WinnipegAgilist

Steve Rogalsky - An agilist and team member at Protegra with a passion for agile and lean principles and practices. Green bar addict, agile player/coach, teacher, dad, husband. Email: steve.rogalsky at protegra dot com
WinnipegAgilist has written 77 posts for Protegra

Commitment as a Facilitation Weapon?

I recently finished reading “Influence: The Psychology of Persuasion” by Cialdini. The six ‘weapons of influence’ that he describes in the book are fascinating and I found myself thinking about how any influence tool can be used for good or ill. One of the principles that caught my attention with respect to the work that … Continue reading

Acknowledgment as Motivation

Recently at Prairie Dev Con I gave a talk on #NoEstimates and part of the discussion centered on the practice of using estimates as motivation. Using estimates as motivation *may* be effective in the short term, but in the long term I believe it is dangerous and more likely to negatively affect motivation. As an … Continue reading

Story Maps – A Testing Tool After All

** The following was recently published as a sidebar in Lisa Crispin and Janet Gregory’s new book More Agile Testing. The book is full of great advice from the authors as well as other contributors including a few from Protegra. I encourage you to take a look. **   So you’re an agile tester and … Continue reading

Running a Positive Retrospective (and avoiding a gripe session)

A few times recently I’ve been asked about retrospectives – specifically how to keep them from becoming a gripe session. Here are a few things that I’ve found effective: 1. Start with the positive  While we certainly want to talk about and address any issues, I like to talk about the positive things that have … Continue reading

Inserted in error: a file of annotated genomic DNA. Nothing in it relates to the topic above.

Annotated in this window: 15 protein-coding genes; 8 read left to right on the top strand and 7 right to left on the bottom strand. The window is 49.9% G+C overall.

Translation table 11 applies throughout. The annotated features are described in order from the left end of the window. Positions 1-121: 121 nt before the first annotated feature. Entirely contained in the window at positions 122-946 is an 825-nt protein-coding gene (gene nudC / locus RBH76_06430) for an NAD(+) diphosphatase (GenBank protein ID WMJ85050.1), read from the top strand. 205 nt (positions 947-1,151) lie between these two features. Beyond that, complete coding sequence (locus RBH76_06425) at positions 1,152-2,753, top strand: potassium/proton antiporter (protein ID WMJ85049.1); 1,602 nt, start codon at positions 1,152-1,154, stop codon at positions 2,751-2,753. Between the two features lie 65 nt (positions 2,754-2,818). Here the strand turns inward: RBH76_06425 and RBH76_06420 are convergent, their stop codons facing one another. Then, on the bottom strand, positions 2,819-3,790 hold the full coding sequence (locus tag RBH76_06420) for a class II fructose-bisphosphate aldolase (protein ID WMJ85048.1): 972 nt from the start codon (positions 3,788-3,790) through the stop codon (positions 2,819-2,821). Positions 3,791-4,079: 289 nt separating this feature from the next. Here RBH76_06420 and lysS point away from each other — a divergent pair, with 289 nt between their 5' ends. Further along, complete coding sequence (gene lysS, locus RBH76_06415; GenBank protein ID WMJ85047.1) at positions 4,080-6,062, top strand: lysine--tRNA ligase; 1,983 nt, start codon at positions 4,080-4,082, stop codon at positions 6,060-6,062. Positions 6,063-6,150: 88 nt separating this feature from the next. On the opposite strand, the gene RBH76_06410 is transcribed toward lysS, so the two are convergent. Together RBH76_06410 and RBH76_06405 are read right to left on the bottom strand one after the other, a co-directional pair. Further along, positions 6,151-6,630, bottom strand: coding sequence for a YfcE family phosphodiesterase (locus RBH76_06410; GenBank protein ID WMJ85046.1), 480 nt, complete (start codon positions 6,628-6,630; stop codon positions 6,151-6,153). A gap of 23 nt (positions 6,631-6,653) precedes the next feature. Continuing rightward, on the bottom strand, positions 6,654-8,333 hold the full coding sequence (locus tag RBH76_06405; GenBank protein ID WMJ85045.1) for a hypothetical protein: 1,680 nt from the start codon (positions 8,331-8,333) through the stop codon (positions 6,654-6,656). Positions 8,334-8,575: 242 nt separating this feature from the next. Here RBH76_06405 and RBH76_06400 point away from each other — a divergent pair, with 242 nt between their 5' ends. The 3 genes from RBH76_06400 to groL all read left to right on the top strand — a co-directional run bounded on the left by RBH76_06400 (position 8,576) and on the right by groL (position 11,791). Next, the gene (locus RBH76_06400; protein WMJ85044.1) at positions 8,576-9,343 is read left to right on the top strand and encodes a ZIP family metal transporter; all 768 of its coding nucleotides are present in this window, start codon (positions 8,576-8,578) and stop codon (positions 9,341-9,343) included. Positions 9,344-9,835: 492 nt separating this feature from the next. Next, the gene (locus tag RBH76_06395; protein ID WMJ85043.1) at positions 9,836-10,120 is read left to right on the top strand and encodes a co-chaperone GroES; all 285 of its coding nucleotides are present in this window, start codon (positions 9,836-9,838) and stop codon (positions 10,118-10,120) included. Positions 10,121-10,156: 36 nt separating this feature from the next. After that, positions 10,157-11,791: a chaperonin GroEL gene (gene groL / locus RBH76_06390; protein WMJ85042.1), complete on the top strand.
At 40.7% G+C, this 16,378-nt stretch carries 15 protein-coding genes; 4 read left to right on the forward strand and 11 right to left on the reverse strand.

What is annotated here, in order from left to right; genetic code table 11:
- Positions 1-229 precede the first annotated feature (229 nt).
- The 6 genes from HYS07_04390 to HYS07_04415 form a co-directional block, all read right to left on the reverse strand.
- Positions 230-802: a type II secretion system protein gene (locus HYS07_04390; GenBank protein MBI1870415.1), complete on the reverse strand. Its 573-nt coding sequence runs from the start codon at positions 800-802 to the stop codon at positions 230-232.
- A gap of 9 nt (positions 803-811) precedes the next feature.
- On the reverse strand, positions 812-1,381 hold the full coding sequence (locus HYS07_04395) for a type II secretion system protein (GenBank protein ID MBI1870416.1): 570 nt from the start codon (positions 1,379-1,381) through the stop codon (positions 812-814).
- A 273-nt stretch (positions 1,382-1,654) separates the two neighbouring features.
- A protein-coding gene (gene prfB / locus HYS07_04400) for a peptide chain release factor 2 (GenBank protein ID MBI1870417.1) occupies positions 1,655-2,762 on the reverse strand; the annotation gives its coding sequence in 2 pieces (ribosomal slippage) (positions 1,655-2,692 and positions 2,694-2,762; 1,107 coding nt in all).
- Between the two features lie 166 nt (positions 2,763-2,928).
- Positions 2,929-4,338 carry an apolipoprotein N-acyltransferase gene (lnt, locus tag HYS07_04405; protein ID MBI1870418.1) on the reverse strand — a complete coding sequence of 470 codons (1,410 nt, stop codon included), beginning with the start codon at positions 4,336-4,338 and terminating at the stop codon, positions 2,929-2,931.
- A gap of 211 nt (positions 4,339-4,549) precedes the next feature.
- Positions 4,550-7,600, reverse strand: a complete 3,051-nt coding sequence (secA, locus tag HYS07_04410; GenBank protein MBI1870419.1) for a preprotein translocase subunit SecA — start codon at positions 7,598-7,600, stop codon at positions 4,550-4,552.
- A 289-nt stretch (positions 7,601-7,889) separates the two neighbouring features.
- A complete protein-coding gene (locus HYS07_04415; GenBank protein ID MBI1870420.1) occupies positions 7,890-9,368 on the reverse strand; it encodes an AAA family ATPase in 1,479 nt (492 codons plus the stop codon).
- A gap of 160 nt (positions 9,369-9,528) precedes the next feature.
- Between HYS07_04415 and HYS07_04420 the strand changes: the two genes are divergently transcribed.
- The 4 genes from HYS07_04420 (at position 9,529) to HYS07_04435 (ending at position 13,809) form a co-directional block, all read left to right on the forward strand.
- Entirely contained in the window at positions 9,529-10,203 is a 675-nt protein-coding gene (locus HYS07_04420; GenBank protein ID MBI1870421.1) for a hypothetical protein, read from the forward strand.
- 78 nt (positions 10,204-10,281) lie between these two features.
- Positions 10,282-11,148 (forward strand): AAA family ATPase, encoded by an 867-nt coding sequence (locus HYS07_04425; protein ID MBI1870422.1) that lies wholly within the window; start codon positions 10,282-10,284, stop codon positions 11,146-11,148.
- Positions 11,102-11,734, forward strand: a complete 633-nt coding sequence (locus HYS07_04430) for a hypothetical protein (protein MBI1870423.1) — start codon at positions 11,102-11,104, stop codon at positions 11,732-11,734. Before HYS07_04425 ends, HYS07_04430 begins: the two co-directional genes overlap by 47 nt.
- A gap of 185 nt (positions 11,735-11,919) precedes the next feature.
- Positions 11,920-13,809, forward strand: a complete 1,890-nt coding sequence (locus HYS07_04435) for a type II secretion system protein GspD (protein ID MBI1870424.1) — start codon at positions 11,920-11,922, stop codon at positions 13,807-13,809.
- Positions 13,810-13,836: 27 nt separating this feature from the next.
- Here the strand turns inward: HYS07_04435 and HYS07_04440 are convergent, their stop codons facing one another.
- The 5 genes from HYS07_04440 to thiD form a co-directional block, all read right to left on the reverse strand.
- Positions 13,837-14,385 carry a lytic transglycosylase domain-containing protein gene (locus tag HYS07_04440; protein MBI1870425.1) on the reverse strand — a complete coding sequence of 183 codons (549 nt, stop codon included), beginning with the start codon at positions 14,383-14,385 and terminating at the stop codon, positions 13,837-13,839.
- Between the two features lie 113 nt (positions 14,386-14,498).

Don’t Etch your User Story Map in Stone

I was having a chat with Adam Yuret last week about user story maps. A concern that he expressed and others have voiced is that by putting your ideas into a user story map it might discourage you from changing the map as you start delivering the stories and learn more information. He’s right – … Continue reading

Visualizing Retrospective Priorities

We tried a new retrospective prioritization/voting technique this week that worked really well. After we had generated and discussed all of our ideas for improvement, it was clear to me that there were several excellent ideas and it would be hard to use our regular voting technique to single out one or two. In fact, … Continue reading

Q: Why Silence? A: Priming.

I’m a big fan of using silent brainstorming in order to generate ideas as individuals before processing those ideas as a group. “Priming” is yet another reason why using silence is important. I’m currently reading Daniel Kahneman’s book “Thinking, Fast and Slow” – a behavioural psychology and economics book that describes his research on how … Continue reading

Facilitating a retrospective with 50 people in an hour

As one of the volunteers at Agile 2012 I was honoured to be asked to facilitate the volunteer retrospective. There were a few constraints that made this retrospective challenging. First, due to our volunteer responsibilities we had just under an hour to eat lunch and complete the retrospective. Second, there are about 50 volunteers – … Continue reading

In pursuit of better, not best

I realize that many of you already scowl when you hear anyone talk about ‘best practices’. Instead of adding to that discussion, I’d like to share a short story with you about someone who influenced me to keep looking for better and to never assume that I’ve reached ‘best.’ I can still picture Mr. Loewen … Continue reading

Thoughts on Beyond Deadlines by Jabe Bloom

Background In late 2012 when Dylan Smith suggested a blog challenge in order to encourage each of us to write more often, I quickly agreed. I don’t find it easy to write but I love the thought process that goes into it and I was hopeful that some extrinsic motivation ($ and deadlines) would help … Continue reading